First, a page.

Manchester United is arguably the most popular football club in the world with an estimated 75 million fans scattered across the globe. An astonishing 41 million of those supporters reside in Asia. Like the British, when the European clubs talk about expansion, it no longer means domestically but globally.

Upon entering the huge Giga Sports store in Pacific Place in Admiralty, Hong Kong, the store’s employees greet you in a novel way of salesmanship, “Hello. You came to the right place. We’ve got the new Manchester United kit (HK $459) and you know it’s going to look great on your person.” Ah, I already have Liverpool’s.

Lest you think that it’s all European clubs that dominate the merchandise market, Japanese star Shunsuke Nakamura’s (of Scottish team Celtic) national jersey competes with Chelsea’s Frank Lampard, Liverpool’s Gerrard, and Man U’s Wayne Rooney for the most saleable jersey.

The biggest sporting spectacle in Asia – the 2008 Beijing Olympics – began its countdown last August 8. As much as Olympic fever has gripped the world’s most populous country and its Special Administrative Regions in Hong Kong and Macau, the beautiful game has once more gripped these places as it has around the region. “Next year will be crazy,” says an employee of the adidas store in Tsim Sha Tsui. “There’s the European Cup and then there’s Beijing. Good for sports fans, right?” Good for the rest of the continent but how about the Philippines?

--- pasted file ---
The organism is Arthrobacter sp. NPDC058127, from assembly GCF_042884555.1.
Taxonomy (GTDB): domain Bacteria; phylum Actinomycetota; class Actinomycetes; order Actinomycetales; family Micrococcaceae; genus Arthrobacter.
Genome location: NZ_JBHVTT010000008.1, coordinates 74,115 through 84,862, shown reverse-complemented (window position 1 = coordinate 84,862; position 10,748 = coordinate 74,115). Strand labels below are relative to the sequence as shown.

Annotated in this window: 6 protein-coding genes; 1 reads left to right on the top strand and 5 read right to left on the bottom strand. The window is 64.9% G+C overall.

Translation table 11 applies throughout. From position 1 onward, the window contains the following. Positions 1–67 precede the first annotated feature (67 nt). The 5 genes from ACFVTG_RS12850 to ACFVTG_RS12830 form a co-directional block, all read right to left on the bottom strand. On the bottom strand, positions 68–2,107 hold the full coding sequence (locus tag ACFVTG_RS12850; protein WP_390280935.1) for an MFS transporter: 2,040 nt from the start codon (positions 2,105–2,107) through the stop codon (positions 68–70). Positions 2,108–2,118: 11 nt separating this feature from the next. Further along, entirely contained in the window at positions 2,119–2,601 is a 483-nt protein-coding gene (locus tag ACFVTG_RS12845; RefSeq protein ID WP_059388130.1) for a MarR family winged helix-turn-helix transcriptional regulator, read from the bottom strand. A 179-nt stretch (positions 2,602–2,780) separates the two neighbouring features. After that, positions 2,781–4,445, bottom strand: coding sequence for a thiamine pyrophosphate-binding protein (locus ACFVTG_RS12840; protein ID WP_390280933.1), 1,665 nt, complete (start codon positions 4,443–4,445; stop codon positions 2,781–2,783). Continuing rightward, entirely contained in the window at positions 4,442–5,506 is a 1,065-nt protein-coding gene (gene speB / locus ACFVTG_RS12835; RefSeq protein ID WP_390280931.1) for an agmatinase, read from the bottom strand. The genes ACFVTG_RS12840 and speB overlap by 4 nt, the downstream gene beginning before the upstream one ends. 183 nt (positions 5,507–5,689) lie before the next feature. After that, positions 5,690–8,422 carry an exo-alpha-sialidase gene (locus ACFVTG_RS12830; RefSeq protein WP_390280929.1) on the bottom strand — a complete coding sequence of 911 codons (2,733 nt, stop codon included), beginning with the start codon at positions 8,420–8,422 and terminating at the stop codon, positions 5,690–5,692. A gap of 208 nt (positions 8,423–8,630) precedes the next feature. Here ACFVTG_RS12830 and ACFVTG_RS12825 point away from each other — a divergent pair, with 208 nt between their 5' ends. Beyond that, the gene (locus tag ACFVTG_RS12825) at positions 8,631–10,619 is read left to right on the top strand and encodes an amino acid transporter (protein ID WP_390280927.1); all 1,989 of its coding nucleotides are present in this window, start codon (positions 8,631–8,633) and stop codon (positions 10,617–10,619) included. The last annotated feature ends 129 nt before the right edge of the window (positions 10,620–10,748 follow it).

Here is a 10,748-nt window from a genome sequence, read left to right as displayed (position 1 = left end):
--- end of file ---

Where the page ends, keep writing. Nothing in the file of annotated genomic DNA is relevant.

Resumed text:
In the huge Sands casino in Macau, a man in his forties looks to be doing well in a baccarat table. He grins at the dealer, “I got my lucky charm with me.” The dealer looks quizzically back at him.

He says no more and simply smiles. Then I notice he’s wearing a Man U jersey.

No comments:

Post a Comment